As for my bakery adventures: earlier in the day, I stopped by a bakery/café that I'd been eyeing for a couple of months: Bread & Circus.  I wasn't looking for a sit-down meal, just a unique loaf of bread.  I spotted the "sun bread": round golden-brown loaves displayed on wooden racks in the window.  As soon as the girl behind the counter told me that sun bread = hazelnut maple bread, I was in love.  The staff packaged a loaf and brought it down to the register... where the hipster-esque male cashier proceeded to swap it for a different, slightly larger, "less pathetic" loaf of the same for me.  He was very chatty and extremely pleasant... and it wasn't until I was back in my car that I realized he MIGHT have been flirting with me.  Maybe.  I'm so oblivious to these things now, having been with Hubs for almost a decade, that I'm sort of slow on the uptake.  Ah well, nice to be noticed.

Sun bread, basking in the sun.  I hate that this falls into the category of "things that would kill Ni and Tori", since it was super-delicious
Cross-sectional view.  The bread was actually quite dense, and almost a little doughy still in the middle.  I'm not complaining, though... it was a prime candidate for toasting.
Ready for toasting (see the slices in my $10 Walmart appliance??).  The only thing that made this bread better?  A generous slathering of Nutella.  Not for the faint of heart.
Last but certainly not least on my weekend of dough-based goodness: the in-house baked bread at The Tallest Poppy.  Went for brunch there with my friends/coworkers on Saturday morning... definitely a treat.  It may be on a stretch of Main Street that's juuuuuust starting to get into the sketchy zone, but still worth a visit!

My café breakfast: delicious local eggs, over-easy, hashbrowns made with red-skinned potatoes, thick-sliced peppercorn bacon, homemade mixed berry compote, and (drumroll please...) slices of their in-house loaf, a dense, slightly sweet, flat-ish bread brushed with butter and dotted with poppyseeds.  This was fantastic with the berry spread, which I suspect may have contained Saskatoons.  Mmm.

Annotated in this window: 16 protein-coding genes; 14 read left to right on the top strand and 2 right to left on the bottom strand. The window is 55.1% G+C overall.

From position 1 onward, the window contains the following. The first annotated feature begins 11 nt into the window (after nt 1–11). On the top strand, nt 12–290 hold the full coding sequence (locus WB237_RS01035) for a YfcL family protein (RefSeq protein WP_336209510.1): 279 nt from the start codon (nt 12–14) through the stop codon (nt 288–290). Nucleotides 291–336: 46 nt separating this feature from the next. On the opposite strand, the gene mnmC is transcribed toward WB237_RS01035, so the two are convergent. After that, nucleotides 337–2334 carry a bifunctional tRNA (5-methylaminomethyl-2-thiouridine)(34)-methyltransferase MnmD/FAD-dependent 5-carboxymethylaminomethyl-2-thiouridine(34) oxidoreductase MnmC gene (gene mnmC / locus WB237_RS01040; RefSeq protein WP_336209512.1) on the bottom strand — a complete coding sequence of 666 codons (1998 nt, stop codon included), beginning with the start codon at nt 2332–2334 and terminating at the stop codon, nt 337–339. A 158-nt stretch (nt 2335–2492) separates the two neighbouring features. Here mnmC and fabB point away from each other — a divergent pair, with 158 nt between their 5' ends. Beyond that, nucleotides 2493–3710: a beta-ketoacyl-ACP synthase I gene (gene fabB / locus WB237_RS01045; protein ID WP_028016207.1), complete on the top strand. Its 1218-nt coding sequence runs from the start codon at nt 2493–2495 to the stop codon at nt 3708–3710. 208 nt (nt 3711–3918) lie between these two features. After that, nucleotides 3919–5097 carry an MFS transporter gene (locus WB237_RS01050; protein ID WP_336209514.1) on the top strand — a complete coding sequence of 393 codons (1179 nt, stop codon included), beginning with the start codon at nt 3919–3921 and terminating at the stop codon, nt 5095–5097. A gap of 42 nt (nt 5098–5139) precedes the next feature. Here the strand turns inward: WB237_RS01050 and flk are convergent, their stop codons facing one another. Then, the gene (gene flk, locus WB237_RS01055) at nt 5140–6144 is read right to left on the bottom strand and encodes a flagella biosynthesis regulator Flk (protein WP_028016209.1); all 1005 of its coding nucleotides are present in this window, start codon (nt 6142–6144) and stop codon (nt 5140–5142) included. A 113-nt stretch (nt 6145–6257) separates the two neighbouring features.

Jess' French toast, made with the same in-house bread.  The density really helped it soak up the egg mixture; this went great with their locally-roasted Black Pearl coffee.  Also of note: the little index card in the background contained a little story about how a king had once built a castle using breadsticks stolen, over time, from restaurants.  It encouraged others to do so.  With the price of real estate in the city, I might just.
Please forgive the quality of the café pics... I accidentally left home without my Canon PowerShot A430 and had to rely on my cell phone camera (which has a crack in the lens, boo).  I really enjoyed The Tallest Poppy's bread; I'll have to see if I'm up for a bit of DIY recreation.  We'll see... I'm running out of yeast packages rapidly now!

Thus concludes my bread weekend.  If I haven't inspired you to either go out and buy a loaf of interestingly-flavoured bread, or to attempt to make your own, then I've failed myself here.

Feeling incredible sympathy for those on gluten-free diets,

P.S.- It's not bread-related, but check out this pic from the décor at The Tallest Poppy:
This café is eclectic.  How eclectic?  In addition to mismatched chairs and wood paneling, it has a statue of a very angry-looking bear wearing a sombrero in its front window.  Hmm.  But is it art?  It didn't really speak to me, personally.  Or literally.  Yeesh.  He does look rather upset... maybe he's waiting for coffee?  That's my only complaint about this café; service was a tad slow.